The "new Nokia" (NYSE:NOK) that will be left after Microsoft takes over (NASDAQ:MSFT) the iconic handset maker's devices and services unit will be an infrastructure vendor and patent licensor with a growing presence in the cloud and network virtualization.
Microsoft's decision to pay around $7.2 billion for Nokia's handset business and a license to its patents and mapping software excluded Nokia Solutions and Networks, the infrastructure business that was formerly known as Nokia Siemens Networks. Nokia's move to buy out Siemens' stake and take full ownership of NSN last month was obviously a precursor to Nokia's plan to sell off its struggling devices business.
The Microsoft-Nokia transaction is expected to close in 2014's first quarter. New Nokia will hold onto NSN; HERE, its location and mapping business; and Advanced Technologies, its R&D arm, which also manages Nokia's massive patent portfolio.
Long considered a problem child, NSN's restructuring and revised business focus helped it achieve underlying profitability for five consecutive quarters. At the end of June 2013, NSN had 50,500 employees, meaning that business will comprise the bulk of new Nokia's remaining 56,000 employees, excluding the 32,000 who will be moving to Microsoft. However, in early August, Bloomberg reported that NSN is considering slashing 8,500 more jobs by the end of 2014 in a new round of cost-saving measures.
Addressing the Microsoft-Nokia deal, NSN downplayed the impact on its own activities. "For NSN, it is business as usual. We remain focused on executing our strategy, completing our restructuring and delivering industry-leading innovation to our customers every day," commented NSN CEO Rajeev Suri.
Yet the transaction will positively impact NSN. For one thing, NSN's parent Nokia will be able to focus on infrastructure and cloud-based services without the distraction of a faltering handset business.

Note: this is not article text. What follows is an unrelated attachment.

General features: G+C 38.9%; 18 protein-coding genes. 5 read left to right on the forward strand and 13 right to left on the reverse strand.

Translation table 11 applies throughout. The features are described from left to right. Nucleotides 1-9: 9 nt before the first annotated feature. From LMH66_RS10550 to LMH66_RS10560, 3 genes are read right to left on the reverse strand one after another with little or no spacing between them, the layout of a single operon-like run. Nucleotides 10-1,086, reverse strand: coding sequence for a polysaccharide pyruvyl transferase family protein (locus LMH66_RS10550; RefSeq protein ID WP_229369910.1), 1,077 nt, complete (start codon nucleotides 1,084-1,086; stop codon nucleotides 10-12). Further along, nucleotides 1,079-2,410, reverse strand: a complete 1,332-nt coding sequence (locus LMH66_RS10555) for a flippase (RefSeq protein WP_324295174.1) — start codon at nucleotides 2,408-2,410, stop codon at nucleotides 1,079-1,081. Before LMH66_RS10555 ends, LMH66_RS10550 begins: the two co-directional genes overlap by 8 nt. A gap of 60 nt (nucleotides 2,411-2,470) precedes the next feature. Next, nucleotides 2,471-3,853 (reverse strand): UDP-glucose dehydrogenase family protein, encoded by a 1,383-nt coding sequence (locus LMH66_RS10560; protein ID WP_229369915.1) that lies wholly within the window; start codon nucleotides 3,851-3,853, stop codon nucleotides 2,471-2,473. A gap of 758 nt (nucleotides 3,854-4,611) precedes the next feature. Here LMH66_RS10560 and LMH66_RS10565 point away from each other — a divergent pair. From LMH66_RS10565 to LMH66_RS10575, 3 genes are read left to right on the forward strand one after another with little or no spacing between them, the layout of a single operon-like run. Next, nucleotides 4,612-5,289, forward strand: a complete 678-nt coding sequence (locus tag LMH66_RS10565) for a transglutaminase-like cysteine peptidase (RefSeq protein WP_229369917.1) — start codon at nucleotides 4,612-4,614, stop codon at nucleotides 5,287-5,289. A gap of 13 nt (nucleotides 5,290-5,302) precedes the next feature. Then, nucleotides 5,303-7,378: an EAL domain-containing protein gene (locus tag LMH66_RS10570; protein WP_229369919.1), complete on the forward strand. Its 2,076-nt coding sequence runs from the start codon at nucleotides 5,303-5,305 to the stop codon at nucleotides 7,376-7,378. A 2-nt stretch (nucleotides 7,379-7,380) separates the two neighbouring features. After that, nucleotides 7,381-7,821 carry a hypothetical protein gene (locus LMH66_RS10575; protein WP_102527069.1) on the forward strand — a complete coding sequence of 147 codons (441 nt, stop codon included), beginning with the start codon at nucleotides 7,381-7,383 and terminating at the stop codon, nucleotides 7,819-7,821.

Dean Bubley, founder of Disruptive Analysis, wrote on his blog that NSN is "reinvigorated" and "facing the shift to NFV/SDN." By getting rid of its "stuffy old phone business," Nokia will be able to "concentrate on the cloud, where all the action is going to be," he wrote.
Indeed, Nokia said web and cloud technologies are among the areas that will be targeted by its new Advanced Technologies unit.
Daryl Schoolar, principal analyst, network infrastructure, at Ovum tweeted that with the $7.2 billion influx from the sale of Nokia's devices business, "NSN could be the real winner" of the Microsoft-Nokia deal.
"The new Nokia isn't sexy and won't have spectacular growth, but it won't suffer from spectacular failures either," said Daniel Lacalle, a senior portfolio manager at Ecofin, who was quoted by Bloomberg. "Nokia will be much more competitive as it won't waste money anymore," he noted.
With a robust war chest available for acquisitions, Nokia could bolster its infrastructure business by taking over unprofitable Alcatel-Lucent (NYSE:ALU) and combining it with NSN. The Wall Street Journal reported that "one person close to Nokia" said such a deal could eventually make sense but is not currently on the table.
Bubley noted that Microsoft has decided against following Oracle--which acquired Acme Packet and Tekelec--down the trend toward "IT-isation of the network" by leaving NSN out of the Nokia deal. However, he added that it "wouldn't surprise me to see IBM or HP step up to the plate, though."
Bubley predicted the revamped Nokia will have lots of new prospective clients for its remaining business endeavors, including its HERE navigation and location-based services unit. One potential client is Apple (NASDAQ:AAPL), which Bubley wryly observed "could use some decent maps."
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